{ ResetDoc | Continue reading }

‘Art is gay.’ –Schiller

Cops are looking for a man who smashed a woman over the head with a ketchup bottle while shouting anti-gay slurs at a Greenwich Village diner, cops said.

The attack took place in the Waverly Restaurant on Sixth Avenue at about 4:40 a.m. Monday, sources said.

The victim suffered head lacerations.

{ NY Post }

Against boredom even gods struggle in vain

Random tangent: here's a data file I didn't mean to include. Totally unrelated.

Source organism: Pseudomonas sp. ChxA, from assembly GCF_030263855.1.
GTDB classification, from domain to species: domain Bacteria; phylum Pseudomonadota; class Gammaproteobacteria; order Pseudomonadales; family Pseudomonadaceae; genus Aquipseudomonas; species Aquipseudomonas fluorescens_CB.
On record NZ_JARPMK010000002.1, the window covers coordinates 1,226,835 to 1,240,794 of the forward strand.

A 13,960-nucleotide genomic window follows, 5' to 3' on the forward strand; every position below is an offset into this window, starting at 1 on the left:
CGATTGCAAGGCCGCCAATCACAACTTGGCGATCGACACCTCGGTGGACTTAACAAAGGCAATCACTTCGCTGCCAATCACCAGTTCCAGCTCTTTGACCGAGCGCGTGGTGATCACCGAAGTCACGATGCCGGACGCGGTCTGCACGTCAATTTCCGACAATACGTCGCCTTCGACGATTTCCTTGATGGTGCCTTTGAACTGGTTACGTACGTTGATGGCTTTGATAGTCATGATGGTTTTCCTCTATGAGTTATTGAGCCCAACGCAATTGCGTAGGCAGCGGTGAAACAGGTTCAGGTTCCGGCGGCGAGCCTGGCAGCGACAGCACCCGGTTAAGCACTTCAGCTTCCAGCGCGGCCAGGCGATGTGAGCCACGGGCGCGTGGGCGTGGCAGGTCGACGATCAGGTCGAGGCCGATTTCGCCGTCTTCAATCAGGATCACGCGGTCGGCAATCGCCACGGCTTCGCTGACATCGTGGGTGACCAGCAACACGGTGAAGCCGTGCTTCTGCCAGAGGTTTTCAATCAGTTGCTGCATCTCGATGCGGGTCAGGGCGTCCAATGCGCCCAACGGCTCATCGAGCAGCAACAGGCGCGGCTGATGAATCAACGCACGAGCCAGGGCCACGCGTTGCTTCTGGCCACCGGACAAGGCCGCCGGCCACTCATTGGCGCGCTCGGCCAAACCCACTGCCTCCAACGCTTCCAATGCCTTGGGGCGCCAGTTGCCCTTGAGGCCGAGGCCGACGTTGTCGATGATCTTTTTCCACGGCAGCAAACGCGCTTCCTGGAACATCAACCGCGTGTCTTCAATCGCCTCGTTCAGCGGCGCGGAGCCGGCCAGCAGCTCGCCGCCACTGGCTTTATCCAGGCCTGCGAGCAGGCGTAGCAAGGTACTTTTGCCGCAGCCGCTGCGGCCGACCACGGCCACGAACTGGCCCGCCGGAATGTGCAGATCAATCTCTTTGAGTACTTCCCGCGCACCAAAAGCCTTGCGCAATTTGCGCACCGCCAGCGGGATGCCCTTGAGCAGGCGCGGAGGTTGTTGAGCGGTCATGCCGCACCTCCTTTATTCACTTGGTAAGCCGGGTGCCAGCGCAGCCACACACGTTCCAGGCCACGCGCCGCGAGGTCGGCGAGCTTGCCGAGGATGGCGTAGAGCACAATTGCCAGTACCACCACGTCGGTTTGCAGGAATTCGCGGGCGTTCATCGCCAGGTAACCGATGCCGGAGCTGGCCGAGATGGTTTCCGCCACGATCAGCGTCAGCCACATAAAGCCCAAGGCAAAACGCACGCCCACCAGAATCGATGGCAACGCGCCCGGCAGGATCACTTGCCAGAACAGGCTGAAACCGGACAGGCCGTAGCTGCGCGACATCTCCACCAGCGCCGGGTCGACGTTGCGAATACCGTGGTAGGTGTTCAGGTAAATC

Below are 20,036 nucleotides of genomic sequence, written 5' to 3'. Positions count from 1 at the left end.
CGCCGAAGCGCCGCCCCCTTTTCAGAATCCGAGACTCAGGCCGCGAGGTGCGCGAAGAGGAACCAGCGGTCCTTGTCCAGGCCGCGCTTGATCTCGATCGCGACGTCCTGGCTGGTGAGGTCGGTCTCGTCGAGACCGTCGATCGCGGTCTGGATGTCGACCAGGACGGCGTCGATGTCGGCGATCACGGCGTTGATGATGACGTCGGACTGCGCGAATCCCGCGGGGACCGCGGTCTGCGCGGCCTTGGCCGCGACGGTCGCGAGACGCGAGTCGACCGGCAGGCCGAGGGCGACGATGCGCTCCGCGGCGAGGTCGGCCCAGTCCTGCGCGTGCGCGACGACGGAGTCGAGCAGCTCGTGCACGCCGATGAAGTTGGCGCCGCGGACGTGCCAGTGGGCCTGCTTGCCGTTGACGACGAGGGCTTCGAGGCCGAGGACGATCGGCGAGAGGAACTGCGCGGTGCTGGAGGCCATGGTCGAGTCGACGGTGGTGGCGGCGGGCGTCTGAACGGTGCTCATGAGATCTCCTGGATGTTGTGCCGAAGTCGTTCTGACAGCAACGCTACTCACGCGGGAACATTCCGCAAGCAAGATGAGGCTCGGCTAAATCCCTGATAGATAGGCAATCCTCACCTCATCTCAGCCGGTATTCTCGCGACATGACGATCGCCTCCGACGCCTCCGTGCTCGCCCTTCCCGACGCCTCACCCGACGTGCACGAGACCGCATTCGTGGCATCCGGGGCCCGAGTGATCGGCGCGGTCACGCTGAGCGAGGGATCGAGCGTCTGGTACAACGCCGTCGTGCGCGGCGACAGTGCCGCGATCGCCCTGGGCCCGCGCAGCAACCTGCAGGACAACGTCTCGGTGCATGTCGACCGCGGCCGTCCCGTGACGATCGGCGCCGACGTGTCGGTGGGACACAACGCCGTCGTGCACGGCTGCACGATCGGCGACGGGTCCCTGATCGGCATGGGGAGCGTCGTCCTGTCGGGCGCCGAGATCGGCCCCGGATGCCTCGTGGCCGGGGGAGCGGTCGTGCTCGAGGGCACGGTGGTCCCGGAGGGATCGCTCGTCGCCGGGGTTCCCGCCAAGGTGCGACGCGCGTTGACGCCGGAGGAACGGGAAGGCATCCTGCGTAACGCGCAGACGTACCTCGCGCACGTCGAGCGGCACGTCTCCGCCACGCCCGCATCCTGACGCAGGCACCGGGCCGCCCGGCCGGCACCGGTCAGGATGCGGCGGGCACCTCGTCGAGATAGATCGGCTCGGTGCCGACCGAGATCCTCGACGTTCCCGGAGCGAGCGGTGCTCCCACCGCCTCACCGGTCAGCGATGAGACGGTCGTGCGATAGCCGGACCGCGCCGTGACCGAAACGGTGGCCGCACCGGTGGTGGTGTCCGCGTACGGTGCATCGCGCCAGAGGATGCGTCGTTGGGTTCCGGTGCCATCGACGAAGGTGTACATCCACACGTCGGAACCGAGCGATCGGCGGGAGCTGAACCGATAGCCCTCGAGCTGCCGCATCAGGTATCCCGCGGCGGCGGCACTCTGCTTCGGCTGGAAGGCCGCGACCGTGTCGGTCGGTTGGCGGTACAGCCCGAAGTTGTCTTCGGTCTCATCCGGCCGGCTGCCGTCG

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Implicit in the rationalist literature on bargaining over the last half-century is the political utility of violence. Given our anarchical international system populated with egoistic actors, violence is thought to promote concessions by lending credibility to their threats. In dyadic competitions between a defender and challenger, violence enhances the credibility of his threat via two broad mechanisms familiar to theorists of international relations. First, violence imposes costs on the challenger, credibly signaling resolve to fight for his given preferences. Second, violence imposes costs on the defender, credibly signaling pain to him for noncompliance (Schelling 1960, 1966). All else equal, this forceful demonstration of commitment and punishment capacity is believed to increase the odds of coercing the defender’s preferences to overlap with those of the challenger in the interest of peace, thereby opening up a proverbial bargaining space. Such logic is applied in a wide range of contexts to explain the strategic calculus of states, and increasingly, non-state actors.